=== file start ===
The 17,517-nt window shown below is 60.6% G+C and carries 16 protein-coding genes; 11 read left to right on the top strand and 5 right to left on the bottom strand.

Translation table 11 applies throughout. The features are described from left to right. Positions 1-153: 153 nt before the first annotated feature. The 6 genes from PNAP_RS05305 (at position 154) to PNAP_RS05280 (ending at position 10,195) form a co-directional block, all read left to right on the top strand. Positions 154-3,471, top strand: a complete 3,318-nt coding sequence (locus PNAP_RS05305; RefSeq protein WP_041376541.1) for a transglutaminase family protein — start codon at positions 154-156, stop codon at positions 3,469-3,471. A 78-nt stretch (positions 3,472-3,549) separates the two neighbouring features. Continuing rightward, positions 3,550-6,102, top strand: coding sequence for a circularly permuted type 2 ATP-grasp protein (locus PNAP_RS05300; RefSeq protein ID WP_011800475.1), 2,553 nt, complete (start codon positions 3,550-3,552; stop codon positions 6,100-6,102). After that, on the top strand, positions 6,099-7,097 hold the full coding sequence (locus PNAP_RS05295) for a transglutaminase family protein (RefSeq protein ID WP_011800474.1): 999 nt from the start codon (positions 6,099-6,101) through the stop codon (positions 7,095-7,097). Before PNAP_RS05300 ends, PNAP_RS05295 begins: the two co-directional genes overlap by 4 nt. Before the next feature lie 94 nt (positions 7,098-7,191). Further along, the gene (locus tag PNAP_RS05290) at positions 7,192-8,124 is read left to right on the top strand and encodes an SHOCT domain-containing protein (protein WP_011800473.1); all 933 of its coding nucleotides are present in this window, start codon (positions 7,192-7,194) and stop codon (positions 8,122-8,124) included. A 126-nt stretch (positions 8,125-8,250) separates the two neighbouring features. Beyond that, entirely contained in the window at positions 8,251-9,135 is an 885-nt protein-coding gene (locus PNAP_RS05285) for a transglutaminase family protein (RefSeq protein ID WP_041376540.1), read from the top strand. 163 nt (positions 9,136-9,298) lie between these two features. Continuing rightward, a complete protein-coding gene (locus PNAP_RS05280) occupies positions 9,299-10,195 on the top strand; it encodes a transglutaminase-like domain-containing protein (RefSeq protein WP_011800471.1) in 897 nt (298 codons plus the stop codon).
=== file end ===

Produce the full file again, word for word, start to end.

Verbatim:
The 17,517-nt window shown below is 60.6% G+C and carries 16 protein-coding genes; 11 read left to right on the top strand and 5 right to left on the bottom strand.

Translation table 11 applies throughout. The features are described from left to right. Positions 1-153: 153 nt before the first annotated feature. The 6 genes from PNAP_RS05305 (at position 154) to PNAP_RS05280 (ending at position 10,195) form a co-directional block, all read left to right on the top strand. Positions 154-3,471, top strand: a complete 3,318-nt coding sequence (locus PNAP_RS05305; RefSeq protein WP_041376541.1) for a transglutaminase family protein — start codon at positions 154-156, stop codon at positions 3,469-3,471. A 78-nt stretch (positions 3,472-3,549) separates the two neighbouring features. Continuing rightward, positions 3,550-6,102, top strand: coding sequence for a circularly permuted type 2 ATP-grasp protein (locus PNAP_RS05300; RefSeq protein ID WP_011800475.1), 2,553 nt, complete (start codon positions 3,550-3,552; stop codon positions 6,100-6,102). After that, on the top strand, positions 6,099-7,097 hold the full coding sequence (locus PNAP_RS05295) for a transglutaminase family protein (RefSeq protein ID WP_011800474.1): 999 nt from the start codon (positions 6,099-6,101) through the stop codon (positions 7,095-7,097). Before PNAP_RS05300 ends, PNAP_RS05295 begins: the two co-directional genes overlap by 4 nt. Before the next feature lie 94 nt (positions 7,098-7,191). Further along, the gene (locus tag PNAP_RS05290) at positions 7,192-8,124 is read left to right on the top strand and encodes an SHOCT domain-containing protein (protein WP_011800473.1); all 933 of its coding nucleotides are present in this window, start codon (positions 7,192-7,194) and stop codon (positions 8,122-8,124) included. A 126-nt stretch (positions 8,125-8,250) separates the two neighbouring features. Beyond that, entirely contained in the window at positions 8,251-9,135 is an 885-nt protein-coding gene (locus PNAP_RS05285) for a transglutaminase family protein (RefSeq protein ID WP_041376540.1), read from the top strand. 163 nt (positions 9,136-9,298) lie between these two features. Continuing rightward, a complete protein-coding gene (locus PNAP_RS05280) occupies positions 9,299-10,195 on the top strand; it encodes a transglutaminase-like domain-containing protein (RefSeq protein WP_011800471.1) in 897 nt (298 codons plus the stop codon).